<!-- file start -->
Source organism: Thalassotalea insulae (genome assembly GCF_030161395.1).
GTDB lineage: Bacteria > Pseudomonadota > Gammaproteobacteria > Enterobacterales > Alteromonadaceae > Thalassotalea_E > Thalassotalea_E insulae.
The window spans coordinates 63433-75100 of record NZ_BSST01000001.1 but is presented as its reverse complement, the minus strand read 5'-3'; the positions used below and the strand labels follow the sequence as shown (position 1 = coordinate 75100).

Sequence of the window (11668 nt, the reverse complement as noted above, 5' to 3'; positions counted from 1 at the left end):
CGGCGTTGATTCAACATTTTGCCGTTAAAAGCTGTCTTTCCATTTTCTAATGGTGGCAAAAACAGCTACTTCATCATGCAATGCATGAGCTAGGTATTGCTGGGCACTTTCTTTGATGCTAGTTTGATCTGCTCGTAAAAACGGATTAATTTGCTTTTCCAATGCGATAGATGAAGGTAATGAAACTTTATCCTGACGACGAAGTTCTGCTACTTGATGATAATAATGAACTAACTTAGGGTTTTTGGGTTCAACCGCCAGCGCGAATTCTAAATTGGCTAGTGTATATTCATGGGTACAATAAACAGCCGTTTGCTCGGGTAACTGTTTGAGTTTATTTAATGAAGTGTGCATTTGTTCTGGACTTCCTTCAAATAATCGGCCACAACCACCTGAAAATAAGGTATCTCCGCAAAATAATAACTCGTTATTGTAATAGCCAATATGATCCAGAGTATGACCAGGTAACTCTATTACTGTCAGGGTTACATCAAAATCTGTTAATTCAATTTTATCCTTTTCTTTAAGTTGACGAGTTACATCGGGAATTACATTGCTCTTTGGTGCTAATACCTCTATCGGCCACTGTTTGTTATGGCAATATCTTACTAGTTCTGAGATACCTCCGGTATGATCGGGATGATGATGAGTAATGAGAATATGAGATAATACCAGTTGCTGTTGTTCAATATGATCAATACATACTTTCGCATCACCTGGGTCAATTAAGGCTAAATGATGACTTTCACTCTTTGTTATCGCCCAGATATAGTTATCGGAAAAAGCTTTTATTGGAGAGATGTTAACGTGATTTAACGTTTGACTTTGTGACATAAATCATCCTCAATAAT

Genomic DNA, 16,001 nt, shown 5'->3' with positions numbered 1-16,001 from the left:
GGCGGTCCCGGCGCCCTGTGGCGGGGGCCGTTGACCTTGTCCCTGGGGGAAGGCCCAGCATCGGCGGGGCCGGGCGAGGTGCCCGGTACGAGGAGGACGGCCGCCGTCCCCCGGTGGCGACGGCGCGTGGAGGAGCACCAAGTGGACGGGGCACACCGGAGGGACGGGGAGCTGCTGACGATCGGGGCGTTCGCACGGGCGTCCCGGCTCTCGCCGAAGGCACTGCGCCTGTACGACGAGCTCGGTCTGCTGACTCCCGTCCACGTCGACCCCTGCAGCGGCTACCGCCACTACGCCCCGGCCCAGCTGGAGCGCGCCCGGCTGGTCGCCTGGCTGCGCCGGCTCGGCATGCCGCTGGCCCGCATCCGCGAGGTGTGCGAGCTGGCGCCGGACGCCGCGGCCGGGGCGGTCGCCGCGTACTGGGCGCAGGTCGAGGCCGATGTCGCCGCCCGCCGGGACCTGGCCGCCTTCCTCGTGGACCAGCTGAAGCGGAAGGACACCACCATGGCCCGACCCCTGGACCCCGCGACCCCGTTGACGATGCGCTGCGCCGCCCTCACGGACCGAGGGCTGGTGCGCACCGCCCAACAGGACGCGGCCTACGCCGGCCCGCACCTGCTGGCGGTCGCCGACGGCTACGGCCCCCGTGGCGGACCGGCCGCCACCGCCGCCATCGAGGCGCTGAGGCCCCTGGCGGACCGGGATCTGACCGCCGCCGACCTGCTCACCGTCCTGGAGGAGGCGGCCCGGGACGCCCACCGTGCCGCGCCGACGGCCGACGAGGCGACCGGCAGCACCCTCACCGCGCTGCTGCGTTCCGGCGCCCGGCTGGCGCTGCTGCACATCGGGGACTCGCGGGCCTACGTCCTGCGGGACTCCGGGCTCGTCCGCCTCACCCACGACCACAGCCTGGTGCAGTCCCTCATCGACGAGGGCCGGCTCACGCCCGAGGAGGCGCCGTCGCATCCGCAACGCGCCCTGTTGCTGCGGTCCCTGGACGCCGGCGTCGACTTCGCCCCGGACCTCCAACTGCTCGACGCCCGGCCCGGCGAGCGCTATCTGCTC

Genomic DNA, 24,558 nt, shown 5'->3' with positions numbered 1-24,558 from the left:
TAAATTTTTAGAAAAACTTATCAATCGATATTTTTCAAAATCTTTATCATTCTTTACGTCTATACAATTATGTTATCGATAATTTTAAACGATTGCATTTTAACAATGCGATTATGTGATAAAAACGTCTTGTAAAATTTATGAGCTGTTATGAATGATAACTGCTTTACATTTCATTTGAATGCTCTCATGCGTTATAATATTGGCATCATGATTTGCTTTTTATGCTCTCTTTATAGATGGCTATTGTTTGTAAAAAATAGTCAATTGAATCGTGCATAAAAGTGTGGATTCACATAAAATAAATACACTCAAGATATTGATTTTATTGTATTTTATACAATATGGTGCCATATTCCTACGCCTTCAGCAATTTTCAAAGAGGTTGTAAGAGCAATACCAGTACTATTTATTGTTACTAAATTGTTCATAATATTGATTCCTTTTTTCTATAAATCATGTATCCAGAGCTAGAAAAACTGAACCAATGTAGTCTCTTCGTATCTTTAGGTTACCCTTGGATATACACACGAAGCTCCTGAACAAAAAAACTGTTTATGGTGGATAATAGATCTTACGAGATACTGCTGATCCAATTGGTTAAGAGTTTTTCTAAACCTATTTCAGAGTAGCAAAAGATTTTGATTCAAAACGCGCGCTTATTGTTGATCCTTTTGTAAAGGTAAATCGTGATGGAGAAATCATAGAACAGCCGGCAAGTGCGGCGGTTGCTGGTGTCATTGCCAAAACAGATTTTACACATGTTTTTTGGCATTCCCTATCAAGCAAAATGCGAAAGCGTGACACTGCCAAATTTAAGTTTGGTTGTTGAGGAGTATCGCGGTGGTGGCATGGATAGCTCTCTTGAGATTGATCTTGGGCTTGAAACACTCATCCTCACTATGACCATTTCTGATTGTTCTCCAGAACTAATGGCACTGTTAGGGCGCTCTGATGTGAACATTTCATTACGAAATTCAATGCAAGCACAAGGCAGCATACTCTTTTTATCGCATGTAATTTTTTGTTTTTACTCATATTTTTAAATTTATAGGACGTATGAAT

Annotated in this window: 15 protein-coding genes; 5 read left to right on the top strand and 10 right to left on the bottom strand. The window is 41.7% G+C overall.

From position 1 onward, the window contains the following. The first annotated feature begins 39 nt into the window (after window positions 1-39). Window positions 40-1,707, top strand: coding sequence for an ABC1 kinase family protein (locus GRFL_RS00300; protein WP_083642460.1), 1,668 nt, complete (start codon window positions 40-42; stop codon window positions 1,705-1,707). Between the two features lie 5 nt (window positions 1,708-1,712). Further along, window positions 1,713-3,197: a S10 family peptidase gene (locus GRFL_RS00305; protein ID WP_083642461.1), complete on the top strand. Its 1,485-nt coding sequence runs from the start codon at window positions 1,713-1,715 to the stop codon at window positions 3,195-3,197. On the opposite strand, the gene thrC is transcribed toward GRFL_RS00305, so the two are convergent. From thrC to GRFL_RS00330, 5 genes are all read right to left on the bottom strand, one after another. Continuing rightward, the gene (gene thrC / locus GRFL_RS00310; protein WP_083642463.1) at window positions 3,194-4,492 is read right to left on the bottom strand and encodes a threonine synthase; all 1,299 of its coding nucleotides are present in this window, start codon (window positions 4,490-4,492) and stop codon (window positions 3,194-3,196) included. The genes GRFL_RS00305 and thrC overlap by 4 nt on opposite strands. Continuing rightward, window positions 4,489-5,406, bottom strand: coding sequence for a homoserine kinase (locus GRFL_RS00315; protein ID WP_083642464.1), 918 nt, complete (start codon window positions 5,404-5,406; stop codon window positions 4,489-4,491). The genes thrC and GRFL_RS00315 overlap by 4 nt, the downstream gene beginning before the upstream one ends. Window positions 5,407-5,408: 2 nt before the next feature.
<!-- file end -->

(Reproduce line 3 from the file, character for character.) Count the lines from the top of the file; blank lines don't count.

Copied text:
The window spans coordinates 63433-75100 of record NZ_BSST01000001.1 but is presented as its reverse complement, the minus strand read 5'-3'; the positions used below and the strand labels follow the sequence as shown (position 1 = coordinate 75100).